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Movies and Film

Surfing the "New Wave"

The outbreak of World War II was a watershed for the thriving French film industry. During the Nazi occupation, many filmmakers (Jean Renoir among them) fled to Hollywood, where they launched highly successful American careers; others stayed on in Paris and made films that stayed safely away from the eyes of the censors while sometimes embedding hidden anti-German messages in their productions.

Second Take

Though they were often castigated as reactionary and traditionalist by some of the Nouvelle Vague (New Wave) crowd, be sure not to miss Jean Renoir's post-World War II films, especially Elène et les Hommes (1956), Le Déjeuner sur l'Herbe (1959), and Le Testament du Dr. Cordelier (1961).

Ironically, as they would in Italy, the oppressive war years made possible the budding careers of a variety of directors, including Robert Bresson (Les Anges du Péché, 1943; Les Dames du Bois de Boulogne, 1945), Henri-Georges Clouzot (L'Assassin habite au 21, 1942; Le Corbeau, 1943), and Jacques Becker (Goupi Mains rouges, 1943; Falbalas, 1945).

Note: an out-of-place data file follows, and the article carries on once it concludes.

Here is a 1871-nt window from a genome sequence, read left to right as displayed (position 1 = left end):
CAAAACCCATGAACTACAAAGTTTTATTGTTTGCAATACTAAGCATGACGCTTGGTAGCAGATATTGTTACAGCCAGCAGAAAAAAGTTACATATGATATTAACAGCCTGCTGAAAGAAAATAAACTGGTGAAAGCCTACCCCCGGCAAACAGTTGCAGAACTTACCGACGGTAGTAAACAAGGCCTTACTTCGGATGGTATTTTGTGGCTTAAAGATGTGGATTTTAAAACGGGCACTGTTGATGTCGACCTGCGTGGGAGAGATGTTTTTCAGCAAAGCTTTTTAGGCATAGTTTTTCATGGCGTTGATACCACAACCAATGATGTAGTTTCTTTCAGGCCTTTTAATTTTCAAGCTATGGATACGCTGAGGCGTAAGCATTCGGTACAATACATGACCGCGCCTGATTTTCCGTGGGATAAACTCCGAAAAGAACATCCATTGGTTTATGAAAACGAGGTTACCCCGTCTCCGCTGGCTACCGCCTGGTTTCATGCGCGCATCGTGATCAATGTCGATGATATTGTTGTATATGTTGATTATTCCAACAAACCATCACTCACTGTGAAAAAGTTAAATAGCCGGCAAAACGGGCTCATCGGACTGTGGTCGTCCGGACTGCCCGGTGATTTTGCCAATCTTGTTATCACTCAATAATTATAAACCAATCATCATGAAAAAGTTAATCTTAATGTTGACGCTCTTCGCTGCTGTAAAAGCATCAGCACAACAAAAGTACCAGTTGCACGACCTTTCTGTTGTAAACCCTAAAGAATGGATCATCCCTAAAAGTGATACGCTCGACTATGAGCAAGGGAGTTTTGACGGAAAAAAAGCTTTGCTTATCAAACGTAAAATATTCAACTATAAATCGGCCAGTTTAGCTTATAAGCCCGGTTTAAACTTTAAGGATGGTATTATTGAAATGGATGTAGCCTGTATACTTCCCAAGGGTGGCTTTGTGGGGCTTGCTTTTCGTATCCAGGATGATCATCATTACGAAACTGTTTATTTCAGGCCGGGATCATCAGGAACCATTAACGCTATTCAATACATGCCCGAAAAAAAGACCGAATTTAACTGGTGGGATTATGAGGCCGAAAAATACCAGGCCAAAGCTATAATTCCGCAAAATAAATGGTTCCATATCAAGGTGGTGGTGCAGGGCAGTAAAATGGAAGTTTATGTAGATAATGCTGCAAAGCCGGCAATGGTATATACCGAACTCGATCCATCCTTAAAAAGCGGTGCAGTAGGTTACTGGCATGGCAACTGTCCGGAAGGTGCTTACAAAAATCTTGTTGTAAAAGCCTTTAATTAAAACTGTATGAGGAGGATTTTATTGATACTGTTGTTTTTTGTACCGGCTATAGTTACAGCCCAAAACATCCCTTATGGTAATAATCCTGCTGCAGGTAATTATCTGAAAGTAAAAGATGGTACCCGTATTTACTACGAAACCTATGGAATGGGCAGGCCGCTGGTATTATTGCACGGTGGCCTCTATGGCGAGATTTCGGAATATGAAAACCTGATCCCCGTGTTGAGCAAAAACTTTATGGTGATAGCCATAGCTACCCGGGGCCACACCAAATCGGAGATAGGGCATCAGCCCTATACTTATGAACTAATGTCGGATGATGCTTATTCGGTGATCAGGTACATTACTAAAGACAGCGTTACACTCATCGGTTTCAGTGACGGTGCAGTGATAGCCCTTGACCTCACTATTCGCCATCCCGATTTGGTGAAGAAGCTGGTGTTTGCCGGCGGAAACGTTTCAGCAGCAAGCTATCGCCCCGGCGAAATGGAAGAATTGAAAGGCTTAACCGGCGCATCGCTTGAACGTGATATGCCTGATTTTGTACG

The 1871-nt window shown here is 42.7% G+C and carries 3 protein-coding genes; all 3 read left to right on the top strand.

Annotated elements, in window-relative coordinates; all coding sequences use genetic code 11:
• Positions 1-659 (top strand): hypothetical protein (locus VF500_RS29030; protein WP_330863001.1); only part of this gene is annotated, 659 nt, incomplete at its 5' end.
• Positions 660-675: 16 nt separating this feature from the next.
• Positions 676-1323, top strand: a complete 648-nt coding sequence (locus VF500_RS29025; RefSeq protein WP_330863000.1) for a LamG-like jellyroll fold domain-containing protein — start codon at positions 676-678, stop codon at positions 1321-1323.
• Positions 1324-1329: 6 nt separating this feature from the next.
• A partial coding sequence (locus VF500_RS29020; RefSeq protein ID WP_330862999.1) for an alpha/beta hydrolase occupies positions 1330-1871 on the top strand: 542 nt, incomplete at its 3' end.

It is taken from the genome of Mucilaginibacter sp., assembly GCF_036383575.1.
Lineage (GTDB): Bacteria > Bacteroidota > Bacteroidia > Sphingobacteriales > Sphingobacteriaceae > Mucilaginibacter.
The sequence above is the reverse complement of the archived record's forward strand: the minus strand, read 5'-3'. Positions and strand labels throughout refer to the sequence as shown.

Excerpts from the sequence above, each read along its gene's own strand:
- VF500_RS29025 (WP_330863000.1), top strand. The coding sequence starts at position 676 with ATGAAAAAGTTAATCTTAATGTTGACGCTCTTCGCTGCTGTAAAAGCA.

The Changing of the 'Garde

For France, the 1950s was a period of rebuilding and rethinking. While the bombed and shelled edifices of Paris were being replastered and restored, the well-known directors from the prewar period returned to France and shot some of their most expensive (if in some cases less inspired) films. René Clément's Jeux interdits (1952) and Plein soleil (1959) shuttle between wartime melodrama and Hitchcockian suspense, while the German expatriate Max Ophüls kicks in with costume dramas like Madame de… (1953) and Lola Montès (1955).

But things were changing in French filmdom. (For better or worse? We'll leave it up to you!) While the mainstream studios picked up production where they'd left off before the occupation, a cadre of young radical artists, writers, critics, and aspiring directors was emerging to challenge the dominance of the entrenched powers in the nation's industry.

Claude Chabrol's Le Beau Serge (1958) and Alain Resnais's great Hiroshima Mon Amour (1959) officially launched the Nouvelle Vague, or "New Wave" of French cinema, a movement dedicated to rejecting what were seen as the sappy pretensions of the older generations of filmmakers.

Cahiers du Cinéma
Second Take

Don't be a Franco-fool! Cahiers is not pronounced "ku-HEERS," but "ka-HYAY."

What united the main directors of the New Wave more than anything else was a new and immediately controversial journal called Cahiers du cinéma. The magazine was founded in 1951 by Jacques Doniol-Valcroze and, more important, André Bazin, a brilliant and iconoclastic writer on film who believed that cinema's greatest attribute was its ability to project "objective reality" to its audience without the interference of montage or other messy technical feats. His heroes were American directors like Ford, Welles, Howard Hawks, Otto Preminger, and Sam Fuller, as well as some true "B-movie" directors who never achieved much commercial or artistic success during their careers.